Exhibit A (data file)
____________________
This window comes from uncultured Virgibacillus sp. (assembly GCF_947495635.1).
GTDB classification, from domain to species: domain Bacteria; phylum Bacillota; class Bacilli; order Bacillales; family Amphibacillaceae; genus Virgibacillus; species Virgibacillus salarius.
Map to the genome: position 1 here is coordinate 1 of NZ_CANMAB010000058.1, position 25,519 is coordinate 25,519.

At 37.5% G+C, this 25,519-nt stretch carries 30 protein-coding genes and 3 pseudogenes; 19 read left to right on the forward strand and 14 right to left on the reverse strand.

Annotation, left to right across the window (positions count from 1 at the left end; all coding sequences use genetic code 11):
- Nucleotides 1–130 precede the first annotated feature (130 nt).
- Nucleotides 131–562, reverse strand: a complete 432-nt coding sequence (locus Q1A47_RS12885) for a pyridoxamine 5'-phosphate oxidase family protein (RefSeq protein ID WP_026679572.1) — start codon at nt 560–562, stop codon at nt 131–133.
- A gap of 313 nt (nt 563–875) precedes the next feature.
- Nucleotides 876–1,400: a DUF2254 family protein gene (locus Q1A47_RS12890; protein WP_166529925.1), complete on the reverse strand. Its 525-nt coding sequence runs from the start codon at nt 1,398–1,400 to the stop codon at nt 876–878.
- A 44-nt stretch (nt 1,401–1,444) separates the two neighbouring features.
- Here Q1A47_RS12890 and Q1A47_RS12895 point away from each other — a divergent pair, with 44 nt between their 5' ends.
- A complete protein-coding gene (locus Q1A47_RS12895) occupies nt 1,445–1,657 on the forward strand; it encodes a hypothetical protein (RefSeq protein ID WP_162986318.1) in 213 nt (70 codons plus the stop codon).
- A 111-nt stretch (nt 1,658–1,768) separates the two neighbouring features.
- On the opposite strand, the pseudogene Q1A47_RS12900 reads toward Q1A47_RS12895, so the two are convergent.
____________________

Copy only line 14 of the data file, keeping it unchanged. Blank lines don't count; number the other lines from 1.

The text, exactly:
- On the opposite strand, the pseudogene Q1A47_RS12900 reads toward Q1A47_RS12895, so the two are convergent.